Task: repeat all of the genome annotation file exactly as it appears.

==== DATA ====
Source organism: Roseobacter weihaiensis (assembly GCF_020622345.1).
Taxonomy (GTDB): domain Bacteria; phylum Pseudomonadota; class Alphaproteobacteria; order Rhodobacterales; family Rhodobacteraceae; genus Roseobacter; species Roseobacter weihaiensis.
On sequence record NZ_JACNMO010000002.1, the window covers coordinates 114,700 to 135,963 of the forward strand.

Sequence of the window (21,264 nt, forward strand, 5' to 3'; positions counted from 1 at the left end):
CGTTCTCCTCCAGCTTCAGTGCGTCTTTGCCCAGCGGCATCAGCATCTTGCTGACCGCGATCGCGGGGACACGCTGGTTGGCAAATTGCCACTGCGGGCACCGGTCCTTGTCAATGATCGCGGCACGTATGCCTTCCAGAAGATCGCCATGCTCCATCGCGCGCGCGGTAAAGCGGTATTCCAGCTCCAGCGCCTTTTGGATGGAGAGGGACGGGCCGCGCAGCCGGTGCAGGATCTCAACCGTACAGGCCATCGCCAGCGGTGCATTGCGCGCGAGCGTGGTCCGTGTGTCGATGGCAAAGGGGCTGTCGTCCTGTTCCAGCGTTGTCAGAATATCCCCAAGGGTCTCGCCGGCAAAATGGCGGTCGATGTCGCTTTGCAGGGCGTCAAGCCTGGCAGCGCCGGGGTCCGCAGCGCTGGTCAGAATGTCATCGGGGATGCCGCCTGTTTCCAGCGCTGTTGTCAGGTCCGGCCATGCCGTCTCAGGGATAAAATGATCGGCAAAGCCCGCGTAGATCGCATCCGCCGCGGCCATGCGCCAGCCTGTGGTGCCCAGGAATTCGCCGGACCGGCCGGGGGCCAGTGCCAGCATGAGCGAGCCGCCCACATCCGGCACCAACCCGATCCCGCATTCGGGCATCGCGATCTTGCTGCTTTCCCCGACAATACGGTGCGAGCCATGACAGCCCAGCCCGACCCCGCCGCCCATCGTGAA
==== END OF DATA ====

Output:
Source organism: Roseobacter weihaiensis (assembly GCF_020622345.1).
Taxonomy (GTDB): domain Bacteria; phylum Pseudomonadota; class Alphaproteobacteria; order Rhodobacterales; family Rhodobacteraceae; genus Roseobacter; species Roseobacter weihaiensis.
On sequence record NZ_JACNMO010000002.1, the window covers coordinates 114,700 to 135,963 of the forward strand.

Sequence of the window (21,264 nt, forward strand, 5' to 3'; positions counted from 1 at the left end):
CGTTCTCCTCCAGCTTCAGTGCGTCTTTGCCCAGCGGCATCAGCATCTTGCTGACCGCGATCGCGGGGACACGCTGGTTGGCAAATTGCCACTGCGGGCACCGGTCCTTGTCAATGATCGCGGCACGTATGCCTTCCAGAAGATCGCCATGCTCCATCGCGCGCGCGGTAAAGCGGTATTCCAGCTCCAGCGCCTTTTGGATGGAGAGGGACGGGCCGCGCAGCCGGTGCAGGATCTCAACCGTACAGGCCATCGCCAGCGGTGCATTGCGCGCGAGCGTGGTCCGTGTGTCGATGGCAAAGGGGCTGTCGTCCTGTTCCAGCGTTGTCAGAATATCCCCAAGGGTCTCGCCGGCAAAATGGCGGTCGATGTCGCTTTGCAGGGCGTCAAGCCTGGCAGCGCCGGGGTCCGCAGCGCTGGTCAGAATGTCATCGGGGATGCCGCCTGTTTCCAGCGCTGTTGTCAGGTCCGGCCATGCCGTCTCAGGGATAAAATGATCGGCAAAGCCCGCGTAGATCGCATCCGCCGCGGCCATGCGCCAGCCTGTGGTGCCCAGGAATTCGCCGGACCGGCCGGGGGCCAGTGCCAGCATGAGCGAGCCGCCCACATCCGGCACCAACCCGATCCCGCATTCGGGCATCGCGATCTTGCTGCTTTCCCCGACAATACGGTGCGAGCCATGACAGCCCAGCCCGACCCCGCCGCCCATCGTGAA